Books in Ancient Greece
Delphi had always been very suspicious of reading. Not that she didn’t like words – it just didn’t seem fair to pin them down onto a scrap of papyrus. Delphi instinctively felt words should be free, in the air, not curled up in a scroll. If she really admitted it, which she wouldn’t, she would like to be able to read. Words always seemed so important when they were written down. It wasn’t even as if she could blame being a girl on not being able to read. Some women in the city could read and write, but not sculptor’s daughters, whose family didn’t have enough money to have a slave that could teach her.
There were even some small libraries in the city. Delphi found this hard to imagine.
There surely couldn’t be that many things worth writing down.
Hadrian's Library: Fact box
Hadrian’s Library was built during Roman times, in 132 AD, so a long time after Delphi’s time in Athens.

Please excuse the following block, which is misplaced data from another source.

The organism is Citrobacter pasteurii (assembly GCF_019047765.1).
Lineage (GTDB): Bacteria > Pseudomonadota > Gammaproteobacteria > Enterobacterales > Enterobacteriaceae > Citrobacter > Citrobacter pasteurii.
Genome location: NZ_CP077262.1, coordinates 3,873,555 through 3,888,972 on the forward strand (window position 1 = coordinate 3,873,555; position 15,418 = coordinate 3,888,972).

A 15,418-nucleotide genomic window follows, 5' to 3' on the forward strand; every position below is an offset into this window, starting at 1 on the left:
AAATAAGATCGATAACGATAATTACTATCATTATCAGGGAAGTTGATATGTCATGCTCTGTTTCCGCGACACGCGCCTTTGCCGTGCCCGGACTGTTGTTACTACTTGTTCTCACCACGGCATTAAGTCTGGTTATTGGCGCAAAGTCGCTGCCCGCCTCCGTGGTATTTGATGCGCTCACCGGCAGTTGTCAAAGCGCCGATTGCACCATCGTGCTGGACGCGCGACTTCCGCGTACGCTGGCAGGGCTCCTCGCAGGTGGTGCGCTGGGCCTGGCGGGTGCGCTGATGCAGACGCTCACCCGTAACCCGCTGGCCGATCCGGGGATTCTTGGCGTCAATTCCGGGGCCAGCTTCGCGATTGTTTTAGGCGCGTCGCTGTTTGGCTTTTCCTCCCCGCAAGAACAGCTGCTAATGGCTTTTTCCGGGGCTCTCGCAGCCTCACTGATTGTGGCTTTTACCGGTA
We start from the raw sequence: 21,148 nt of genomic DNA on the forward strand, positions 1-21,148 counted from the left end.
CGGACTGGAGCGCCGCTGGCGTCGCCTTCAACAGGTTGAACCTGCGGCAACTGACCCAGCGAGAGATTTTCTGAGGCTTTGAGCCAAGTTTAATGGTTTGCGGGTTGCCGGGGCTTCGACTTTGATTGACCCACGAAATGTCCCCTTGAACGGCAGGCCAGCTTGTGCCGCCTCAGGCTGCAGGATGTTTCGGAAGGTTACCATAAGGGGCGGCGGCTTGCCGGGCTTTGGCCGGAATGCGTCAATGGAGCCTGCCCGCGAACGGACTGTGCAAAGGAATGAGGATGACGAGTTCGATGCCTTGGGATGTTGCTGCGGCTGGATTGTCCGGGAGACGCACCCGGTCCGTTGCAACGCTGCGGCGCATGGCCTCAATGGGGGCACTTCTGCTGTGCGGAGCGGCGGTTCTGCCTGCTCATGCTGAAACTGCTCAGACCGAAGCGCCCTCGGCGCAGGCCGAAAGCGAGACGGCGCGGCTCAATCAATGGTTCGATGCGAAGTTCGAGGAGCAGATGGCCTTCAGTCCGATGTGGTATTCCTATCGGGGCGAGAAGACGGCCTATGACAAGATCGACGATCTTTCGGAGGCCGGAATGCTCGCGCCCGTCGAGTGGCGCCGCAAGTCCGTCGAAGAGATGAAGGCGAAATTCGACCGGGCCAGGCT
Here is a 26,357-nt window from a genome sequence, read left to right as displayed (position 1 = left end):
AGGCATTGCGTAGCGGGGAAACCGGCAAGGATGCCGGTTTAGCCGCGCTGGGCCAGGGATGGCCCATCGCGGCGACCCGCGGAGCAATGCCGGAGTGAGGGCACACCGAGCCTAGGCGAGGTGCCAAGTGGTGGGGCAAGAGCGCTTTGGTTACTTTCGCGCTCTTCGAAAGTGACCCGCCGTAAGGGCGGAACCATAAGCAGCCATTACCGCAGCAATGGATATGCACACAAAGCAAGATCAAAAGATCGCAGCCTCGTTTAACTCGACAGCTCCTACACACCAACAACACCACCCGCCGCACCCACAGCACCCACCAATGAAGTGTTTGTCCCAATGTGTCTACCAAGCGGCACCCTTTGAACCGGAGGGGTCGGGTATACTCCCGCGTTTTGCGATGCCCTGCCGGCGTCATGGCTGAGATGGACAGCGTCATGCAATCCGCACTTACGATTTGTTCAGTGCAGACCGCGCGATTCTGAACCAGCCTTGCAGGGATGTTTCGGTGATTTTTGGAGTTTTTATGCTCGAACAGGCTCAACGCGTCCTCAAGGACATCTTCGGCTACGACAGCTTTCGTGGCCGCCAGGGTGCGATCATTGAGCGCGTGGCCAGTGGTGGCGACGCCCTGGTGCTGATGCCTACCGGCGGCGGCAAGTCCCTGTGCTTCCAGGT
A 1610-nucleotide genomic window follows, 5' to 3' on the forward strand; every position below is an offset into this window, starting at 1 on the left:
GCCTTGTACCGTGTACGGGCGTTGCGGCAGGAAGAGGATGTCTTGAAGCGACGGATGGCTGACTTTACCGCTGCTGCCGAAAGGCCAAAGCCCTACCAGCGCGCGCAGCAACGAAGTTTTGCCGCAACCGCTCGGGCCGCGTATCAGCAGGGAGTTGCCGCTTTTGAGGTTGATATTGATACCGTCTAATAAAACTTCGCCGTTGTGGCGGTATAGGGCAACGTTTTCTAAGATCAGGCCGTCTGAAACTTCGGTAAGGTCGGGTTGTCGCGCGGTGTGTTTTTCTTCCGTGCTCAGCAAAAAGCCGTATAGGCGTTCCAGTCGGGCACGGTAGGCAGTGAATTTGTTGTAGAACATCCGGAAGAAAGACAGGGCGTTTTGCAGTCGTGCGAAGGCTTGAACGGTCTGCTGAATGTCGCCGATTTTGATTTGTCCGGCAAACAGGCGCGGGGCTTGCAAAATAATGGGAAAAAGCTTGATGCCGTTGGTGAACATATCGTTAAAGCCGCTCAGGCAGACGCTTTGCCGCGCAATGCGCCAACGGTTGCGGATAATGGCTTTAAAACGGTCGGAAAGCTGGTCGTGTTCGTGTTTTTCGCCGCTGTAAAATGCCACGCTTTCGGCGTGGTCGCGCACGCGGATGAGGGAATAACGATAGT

Hadrian was a Roman Emperor, who lived in the 2nd century AD. In Britain, he is famous for the wall that was built between England and Scotland, but Hadrian’s real passion was for all things Greek.
He ordered the building of several large buildings in the city, including Hadrian’s Gate, buildings in the Roman Agora, the Temple of Zeus and this library. You might be imagining a library full of books, but no – in those days writing would have been mainly on rolled up parchments. You read them by unrolling them a little bit at a time (or at least by getting your slave to!).
Some of the books written by the ancient Greeks are some of the oldest books we have – such as the myths written by Homer, or the philosophical dialogues written by Plato. But sadly, only some of what they wrote has survived and so there are plenty of books written by the Greeks we will never be able to read.
Where do you want to go next?
Follow the crowds heading to the city’s main market, the Agora.